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Greetings from Gdansk!

March 15, 2005 2 Comments

We’re here! 🙂

After an uneventful 8 hour night flight (which is all anyone ever wants in a flight, right!?) on Polish LOT Airways, we arrived around noon on Sunday at Lech Walesa International Airport. We then caught a Hello Taxi to the Dom Muzyka. In case you’re ever traveling here, there is an extra fee for taxi service on Sundays, as traditionally this is a day of rest- it equates to roughly one third of the normal fare.

We first stayed in this hotel two years ago & it has undergone stately rennovations & now contains a lovely candlelit restaurant. You would never, ever know it was once a prison.

Large, bright rooms, impeccably clean with the sounds of students practicing their craft drifting through the air at lazy intervals lend a lovely touch to the atmosphere. We definitely recommend staying here- the staff is very helpful & upbeat. All the writing through the building looks Elvish.

They’ve done an amazing job with the hotel & school- it really deepens one’s appreciation for the masterly work of Polish masons & construction workers- who are in demand throughout Europe for the restoration work of many kinds of ancient buildings & churches. Great care & craftsmanship is poured into every detail, down to the pointing on the bricks.

The Academy of Music is just a few short blocks away from the Dlugi Targ Good_neptune_diagonal "Long Market") & Neptune Fountain (we once met an ironworker in Syracuse, NY who worked on the gates surrounding the fountain!) & the world-famous Mariaka Street, lined with amber shops- a bit on the old-fashioned side in terms of style & quite a bit on the expensive side. But if you look you can find a bit of everything here, especially older classical styles with a German flavor.

What you can definitely find here on Mariaka are showstopping amber carvings of all manner of animals, from the whimsical to the realistic- from wild mustangs & stately Polish eagles to delicate spiders & insects.

Teutonic_masters_sculpture_malborkOn our first day, we visited Malbork Castle, historic seat of the Teutonic Knights, about 45 minutes away from Gdansk by train- an immense walled city in & of itself, housing a very special amber collection. In fact we were surprised to realize that we have a very personal connection to this exhibit, because we have a collection of amber art pendants in stock (not online, but we’ll put them up- these are called "Picture Pendants") by an amber artist who is prominently featured in this exhibit.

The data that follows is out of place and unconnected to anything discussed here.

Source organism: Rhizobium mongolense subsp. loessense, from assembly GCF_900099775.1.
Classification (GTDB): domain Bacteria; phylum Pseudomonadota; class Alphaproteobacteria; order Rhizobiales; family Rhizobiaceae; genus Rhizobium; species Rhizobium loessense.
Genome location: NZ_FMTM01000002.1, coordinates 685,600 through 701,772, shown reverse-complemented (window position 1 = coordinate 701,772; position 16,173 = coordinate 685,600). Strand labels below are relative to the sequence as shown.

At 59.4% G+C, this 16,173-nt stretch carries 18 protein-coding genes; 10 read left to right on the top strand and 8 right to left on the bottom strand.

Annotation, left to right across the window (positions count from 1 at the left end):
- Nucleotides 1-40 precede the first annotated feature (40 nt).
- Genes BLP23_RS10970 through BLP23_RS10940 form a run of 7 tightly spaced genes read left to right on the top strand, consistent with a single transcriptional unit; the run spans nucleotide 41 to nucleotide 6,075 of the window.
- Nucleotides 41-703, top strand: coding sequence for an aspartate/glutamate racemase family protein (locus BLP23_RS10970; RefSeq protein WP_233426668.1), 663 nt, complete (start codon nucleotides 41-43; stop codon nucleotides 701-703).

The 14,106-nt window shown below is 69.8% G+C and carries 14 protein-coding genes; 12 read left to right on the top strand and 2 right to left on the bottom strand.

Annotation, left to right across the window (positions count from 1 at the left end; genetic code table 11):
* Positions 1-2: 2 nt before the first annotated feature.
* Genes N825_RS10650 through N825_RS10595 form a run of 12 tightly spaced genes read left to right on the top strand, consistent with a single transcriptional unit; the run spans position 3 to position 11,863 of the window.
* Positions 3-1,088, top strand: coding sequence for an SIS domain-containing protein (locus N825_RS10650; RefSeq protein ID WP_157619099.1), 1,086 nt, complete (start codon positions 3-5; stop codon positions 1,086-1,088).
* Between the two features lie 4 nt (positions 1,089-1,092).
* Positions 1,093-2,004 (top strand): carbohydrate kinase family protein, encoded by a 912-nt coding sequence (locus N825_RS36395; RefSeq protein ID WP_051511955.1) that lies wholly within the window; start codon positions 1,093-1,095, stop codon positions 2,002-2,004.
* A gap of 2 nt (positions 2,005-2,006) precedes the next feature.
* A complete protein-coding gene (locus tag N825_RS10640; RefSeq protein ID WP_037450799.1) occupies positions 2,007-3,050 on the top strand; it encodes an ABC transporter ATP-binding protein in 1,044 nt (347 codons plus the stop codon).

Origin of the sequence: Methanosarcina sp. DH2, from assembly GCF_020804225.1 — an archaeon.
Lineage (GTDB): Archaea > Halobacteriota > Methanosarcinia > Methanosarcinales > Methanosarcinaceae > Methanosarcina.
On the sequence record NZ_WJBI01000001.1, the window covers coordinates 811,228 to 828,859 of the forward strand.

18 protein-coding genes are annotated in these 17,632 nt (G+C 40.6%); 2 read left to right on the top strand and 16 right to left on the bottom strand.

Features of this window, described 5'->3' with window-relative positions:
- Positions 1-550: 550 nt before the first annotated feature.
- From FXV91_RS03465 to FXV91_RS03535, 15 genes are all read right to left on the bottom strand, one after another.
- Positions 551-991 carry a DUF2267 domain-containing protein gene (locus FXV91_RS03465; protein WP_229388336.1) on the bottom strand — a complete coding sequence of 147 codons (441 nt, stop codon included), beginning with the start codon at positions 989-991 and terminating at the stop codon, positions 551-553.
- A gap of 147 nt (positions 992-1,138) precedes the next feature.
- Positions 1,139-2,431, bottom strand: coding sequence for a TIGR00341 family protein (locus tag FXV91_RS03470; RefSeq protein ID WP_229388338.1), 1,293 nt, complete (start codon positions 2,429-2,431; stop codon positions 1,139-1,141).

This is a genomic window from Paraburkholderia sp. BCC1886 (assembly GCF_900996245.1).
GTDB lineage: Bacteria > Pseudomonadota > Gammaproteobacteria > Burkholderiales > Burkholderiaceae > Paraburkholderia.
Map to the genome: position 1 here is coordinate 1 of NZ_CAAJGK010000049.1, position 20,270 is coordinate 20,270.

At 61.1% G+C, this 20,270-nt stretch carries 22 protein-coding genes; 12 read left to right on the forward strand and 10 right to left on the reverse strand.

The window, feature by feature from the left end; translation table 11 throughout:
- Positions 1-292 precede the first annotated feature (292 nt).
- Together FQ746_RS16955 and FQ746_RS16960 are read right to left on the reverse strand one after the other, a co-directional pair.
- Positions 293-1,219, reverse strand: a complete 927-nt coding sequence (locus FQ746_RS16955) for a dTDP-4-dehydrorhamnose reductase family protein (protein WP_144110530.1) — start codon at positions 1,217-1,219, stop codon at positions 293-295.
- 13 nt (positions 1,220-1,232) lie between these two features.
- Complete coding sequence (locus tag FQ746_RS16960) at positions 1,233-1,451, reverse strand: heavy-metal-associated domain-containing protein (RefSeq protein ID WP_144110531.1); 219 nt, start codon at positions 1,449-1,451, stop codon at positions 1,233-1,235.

The curious thing to me in visiting the castle was how very empty it felt. And part of this was perhaps due to the lack of English language signage & captioning available at the museum. I don’t want to sound "the ugly American" here, but I was quite amused that as we viewed this particular amber collection Polish_poster_amber_exhibit_malbork_1
there were other visitors (speaking German) who were being escorted on a paid tour by an English speaking guide, who very pointedly avoided us so we could not listen as he explained the significance of each artefact. We weren’t really trying to horn in on them, they were just going through simultaneously but the guide clearly wanted to ditch us. No wonder, hiring a translator for a guided tour is $50.00! 🙂

You can’t expect the museum to provide resources in all the many languages common to Europe, that would be unreasonable. But if you visit, you may want to come prepared by reading about the castle first, or if you’re on site, visit one of the many gift shops & have lunch or a snack outside or in the little restaurant (good bigos!)  & review a book in your language to help you appreciate the amazing story of the castle. Because it is rather astonishing. It is estimated that 60% of the complex was destroyed in WWII, then lovingly re-created (as so many European cities were) by citizens groups.

Why read up? Aside from the obvious- it helps to know what you’re looking at- I felt a strong sense of emptiness in the castle. There is a complete lack of personal & familiar objects here- no real sign of the original inhabitants remains. There are some magnificent artifacts, to be sure- the armour worn by the war horses, for example & some very serious weaponry.

But the emptiness… for some reason, I was really surprised to see large scattered herds of deer sprinkled throughout the countryside on the train back to the city. I just have this idea of Europe as having been so densely populated for so many eons, having survived the Dark & Middle Ages as well the the violence of the last hundred years that there was no room in my mind for so much as a little rabbit to be hopping around, let alone herds of deer. Of course, this is entirely wrong on my part- consider the amazing ecosystem & the deep love of nature held by the Poles & others: Bialowieski National Park

Actually reading the guidebook goes a long way towards explaining that empty feeling. The castle has been swept clean by the tides of history many many times & there is no real lingering sense of the people who once lived & dreamed here- even to view the brushwork & strokes of paint left by specific fingers in specific moments of time in the few murals left decorating the magnificent ceilings feel as if they were left by ghosts.



Amberif opens tomorrow bright & early, so the the interests of being bright & shiny, that’s all for now. -Holly


Still to come- visits to the Solidarity museum & a return to the Shrine of Our Lady of Czestochowa later in the week- but Amberif opens tomorrow & we need to be bright eyed & bushy tailed for our big day.

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